Homeopathy Repertory How To Use The Repertory - G I Bidwell

How to Find the Remedy

Last modified on August 4th, 2018

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How to Find the Remedy

Having thus far outlined, in a brief way, the homoeopathic philosophy of the first division of our Trinity, we will pass to the second angle, that of finding the homoeopathically indicated remedy.

We believe that Homoeopathy is applicable to every curable case; the great thing is to know how to find and apply it.

If we had nothing but the mass of symptoms as recorded in the materia medica to help in the search for the single remedy which would cover the totality of a complicated chronic case, it would indeed be a gigantic task, and the excuse of many practitioners that they do not have the time to practice straight Homoeopathy would be plausible, but we have in the repertory a valuable help along this line, so that with practice and study the remedy may be found with amazing rapidity.

That the technique of surgery is wonderful in its results when carefully applied in its proper sphere is admitted by all physicians; that there is an equally wonderful technique of scientific Homoeopathy must also be conceded or the reason for our being, as homoeopaths, ceases to exist. That the science of Homoeopathy is exact when applied by the use of the repertory has been proved many times, and it will be my object today not only to demonstrate this truth, but to try and give you an insight into the methods used, so that you may obtain accurate scientific results easily and rapidly.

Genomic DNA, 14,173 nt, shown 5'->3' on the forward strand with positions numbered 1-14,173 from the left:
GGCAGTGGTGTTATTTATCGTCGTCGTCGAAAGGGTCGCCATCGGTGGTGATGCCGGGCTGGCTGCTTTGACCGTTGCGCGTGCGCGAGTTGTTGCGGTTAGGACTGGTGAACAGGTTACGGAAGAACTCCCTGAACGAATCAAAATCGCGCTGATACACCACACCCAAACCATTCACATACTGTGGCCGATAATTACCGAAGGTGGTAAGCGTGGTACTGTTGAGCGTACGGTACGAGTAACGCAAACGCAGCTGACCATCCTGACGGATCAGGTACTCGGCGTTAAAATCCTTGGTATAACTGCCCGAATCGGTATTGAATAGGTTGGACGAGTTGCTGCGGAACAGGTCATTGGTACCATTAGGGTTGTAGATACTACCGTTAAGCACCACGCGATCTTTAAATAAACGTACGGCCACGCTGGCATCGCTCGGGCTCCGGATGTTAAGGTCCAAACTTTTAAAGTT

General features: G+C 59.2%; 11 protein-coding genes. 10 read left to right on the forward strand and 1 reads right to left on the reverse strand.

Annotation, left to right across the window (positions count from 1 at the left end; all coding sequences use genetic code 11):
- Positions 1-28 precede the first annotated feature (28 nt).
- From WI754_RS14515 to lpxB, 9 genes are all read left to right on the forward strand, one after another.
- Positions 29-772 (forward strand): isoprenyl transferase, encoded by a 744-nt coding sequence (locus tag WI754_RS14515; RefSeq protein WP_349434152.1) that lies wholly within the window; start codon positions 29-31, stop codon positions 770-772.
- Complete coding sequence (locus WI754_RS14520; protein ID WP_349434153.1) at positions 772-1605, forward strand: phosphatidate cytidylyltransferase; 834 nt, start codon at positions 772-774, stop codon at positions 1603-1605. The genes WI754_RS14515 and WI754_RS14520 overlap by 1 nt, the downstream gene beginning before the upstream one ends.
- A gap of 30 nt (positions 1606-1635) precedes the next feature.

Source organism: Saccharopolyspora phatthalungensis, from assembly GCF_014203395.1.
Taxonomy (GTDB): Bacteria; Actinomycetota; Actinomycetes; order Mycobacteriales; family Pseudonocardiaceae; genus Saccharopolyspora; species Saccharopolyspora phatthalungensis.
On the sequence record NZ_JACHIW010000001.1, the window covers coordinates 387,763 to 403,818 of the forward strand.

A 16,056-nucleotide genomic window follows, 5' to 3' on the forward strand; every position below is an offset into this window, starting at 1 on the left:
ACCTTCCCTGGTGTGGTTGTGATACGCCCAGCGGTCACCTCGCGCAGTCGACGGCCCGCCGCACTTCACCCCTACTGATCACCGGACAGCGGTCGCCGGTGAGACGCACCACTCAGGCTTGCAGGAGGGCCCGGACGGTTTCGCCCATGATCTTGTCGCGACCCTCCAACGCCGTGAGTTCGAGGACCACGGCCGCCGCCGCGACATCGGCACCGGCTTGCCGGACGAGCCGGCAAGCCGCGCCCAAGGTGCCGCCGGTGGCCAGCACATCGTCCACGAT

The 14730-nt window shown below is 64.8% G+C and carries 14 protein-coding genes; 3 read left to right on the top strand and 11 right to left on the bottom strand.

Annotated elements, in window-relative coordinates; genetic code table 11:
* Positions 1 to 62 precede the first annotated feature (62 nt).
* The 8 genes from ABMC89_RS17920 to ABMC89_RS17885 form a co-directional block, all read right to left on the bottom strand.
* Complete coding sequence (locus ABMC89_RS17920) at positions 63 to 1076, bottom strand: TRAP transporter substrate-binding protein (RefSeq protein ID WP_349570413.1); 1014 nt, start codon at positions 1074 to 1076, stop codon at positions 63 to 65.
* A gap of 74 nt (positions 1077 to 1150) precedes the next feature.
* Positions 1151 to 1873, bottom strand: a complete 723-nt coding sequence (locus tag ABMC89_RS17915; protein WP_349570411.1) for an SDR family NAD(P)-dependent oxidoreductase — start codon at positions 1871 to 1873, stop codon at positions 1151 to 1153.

There are several complete repertories now published and the use of any one of them will be of untold aid in finding the right remedy. When one has become familiar with their arrangement all the time that is really consumed is in the taking of the case.

When you have decided on the repertory you wish to use, confine yourself to that one and completely master its arrangement, for the most rapid work and the best results can only be obtained by the close study and working knowledge of one. Personally, I can do the best and most rapid work with Kent’s great work, and my demonstration here will be taken from Kent’s Repertory. Before trying to use the repertory in your work read the headings of the general rubrics from beginning to end and thus familiarize yourself with the arrangement of the work, so that no time will be lost in looking for your symptoms. Only by this and by constant use, can the repertory be a companion and helper.

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Glen Irving Bidwell

Glen Irving Bidwell

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